In a move that would reduce the cost of installing new concrete bridges on local roads by around 10-20%, Coffs Harbour City Council is to start casting its own concrete bridge components.
“Council currently sources its precast units from one of three suppliers, all of which are remote from Coffs Harbour in Newcastle, the Hunter Valley and Armidale,” said Mick Raby, Council’s Director Sustainable Infrastructure.
“Unfortunately the cost of transporting heavy precast units to Coffs Harbour is expensive and contributes significantly to the final build cost. By manufacturing locally, transport costs will be significantly reduced.”
There are currently 55 timber bridges in the Coffs Harbour local government area that will need replacing in the next 20 to 30 years.
“By manufacturing our own bridge components we can save approximately 30% from the existing cost of precast items and reduce the total cost of a precast concrete bridge by between 10 and 20%,” added Mr Raby.
“There are manufacturers on the Coffs Coast that make bridge components, but they don’t make them for smaller bridges, which is what we need. This currently limits the options available to us when we’re working through our Bridge Renewal Program.”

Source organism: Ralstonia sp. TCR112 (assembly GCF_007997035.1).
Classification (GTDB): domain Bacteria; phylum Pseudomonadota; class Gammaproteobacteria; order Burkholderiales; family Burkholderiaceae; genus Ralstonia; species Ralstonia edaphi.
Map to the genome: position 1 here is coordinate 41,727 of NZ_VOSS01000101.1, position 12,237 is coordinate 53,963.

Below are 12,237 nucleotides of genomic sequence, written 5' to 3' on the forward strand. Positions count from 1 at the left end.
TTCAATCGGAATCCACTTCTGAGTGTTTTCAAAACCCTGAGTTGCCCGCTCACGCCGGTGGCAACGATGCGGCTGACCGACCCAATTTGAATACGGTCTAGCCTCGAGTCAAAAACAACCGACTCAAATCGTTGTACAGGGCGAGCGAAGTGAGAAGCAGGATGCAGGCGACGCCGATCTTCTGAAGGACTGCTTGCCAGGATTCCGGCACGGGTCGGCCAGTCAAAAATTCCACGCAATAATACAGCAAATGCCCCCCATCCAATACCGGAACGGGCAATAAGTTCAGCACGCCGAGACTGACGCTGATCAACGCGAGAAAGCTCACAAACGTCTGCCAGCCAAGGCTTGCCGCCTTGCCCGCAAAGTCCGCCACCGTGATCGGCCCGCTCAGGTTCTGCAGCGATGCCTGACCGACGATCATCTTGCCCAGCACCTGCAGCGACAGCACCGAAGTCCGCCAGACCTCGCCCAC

A casting yard, built at a cost of $143,000, will be located on Council land on Christmas Bells Road, which is currently used for the storage of construction and maintenance materials.
Existing Council staff have the experience, knowledge and qualifications to produce bridge components on a par with what is currently available on the market. Components would be made as required.
“The proposal will help support the retention of skilled labour within the region,” said Mr Raby.
“It’s likely that once the Pacific Highway upgrade winds down, skilled labour will move onto other projects. Having this new enterprise will help keep these skills in the community where they can eventually provide training and opportunities for younger employees.”